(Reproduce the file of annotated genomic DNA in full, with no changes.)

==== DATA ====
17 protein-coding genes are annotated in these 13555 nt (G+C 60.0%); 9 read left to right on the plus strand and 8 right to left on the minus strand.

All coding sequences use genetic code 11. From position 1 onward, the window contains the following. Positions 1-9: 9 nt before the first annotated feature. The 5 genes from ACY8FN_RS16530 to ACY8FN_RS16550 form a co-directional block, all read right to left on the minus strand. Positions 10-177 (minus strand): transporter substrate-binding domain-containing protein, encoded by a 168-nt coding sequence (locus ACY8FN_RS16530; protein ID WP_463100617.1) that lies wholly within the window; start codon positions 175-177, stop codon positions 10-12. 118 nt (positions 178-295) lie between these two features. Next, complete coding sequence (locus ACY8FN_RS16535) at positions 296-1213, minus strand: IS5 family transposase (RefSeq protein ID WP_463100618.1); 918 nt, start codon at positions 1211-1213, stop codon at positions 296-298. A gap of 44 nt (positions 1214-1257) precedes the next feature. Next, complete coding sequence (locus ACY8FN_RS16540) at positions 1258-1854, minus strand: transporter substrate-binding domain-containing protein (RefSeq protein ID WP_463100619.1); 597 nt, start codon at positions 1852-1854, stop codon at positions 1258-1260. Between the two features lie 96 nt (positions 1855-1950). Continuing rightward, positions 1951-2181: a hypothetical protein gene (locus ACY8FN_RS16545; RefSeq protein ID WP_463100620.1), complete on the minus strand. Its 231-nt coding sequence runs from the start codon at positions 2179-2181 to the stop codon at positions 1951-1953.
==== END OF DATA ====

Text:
17 protein-coding genes are annotated in these 13555 nt (G+C 60.0%); 9 read left to right on the plus strand and 8 right to left on the minus strand.

All coding sequences use genetic code 11. From position 1 onward, the window contains the following. Positions 1-9: 9 nt before the first annotated feature. The 5 genes from ACY8FN_RS16530 to ACY8FN_RS16550 form a co-directional block, all read right to left on the minus strand. Positions 10-177 (minus strand): transporter substrate-binding domain-containing protein, encoded by a 168-nt coding sequence (locus ACY8FN_RS16530; protein ID WP_463100617.1) that lies wholly within the window; start codon positions 175-177, stop codon positions 10-12. 118 nt (positions 178-295) lie between these two features. Next, complete coding sequence (locus ACY8FN_RS16535) at positions 296-1213, minus strand: IS5 family transposase (RefSeq protein ID WP_463100618.1); 918 nt, start codon at positions 1211-1213, stop codon at positions 296-298. A gap of 44 nt (positions 1214-1257) precedes the next feature. Next, complete coding sequence (locus ACY8FN_RS16540) at positions 1258-1854, minus strand: transporter substrate-binding domain-containing protein (RefSeq protein ID WP_463100619.1); 597 nt, start codon at positions 1852-1854, stop codon at positions 1258-1260. Between the two features lie 96 nt (positions 1855-1950). Continuing rightward, positions 1951-2181: a hypothetical protein gene (locus ACY8FN_RS16545; RefSeq protein ID WP_463100620.1), complete on the minus strand. Its 231-nt coding sequence runs from the start codon at positions 2179-2181 to the stop codon at positions 1951-1953.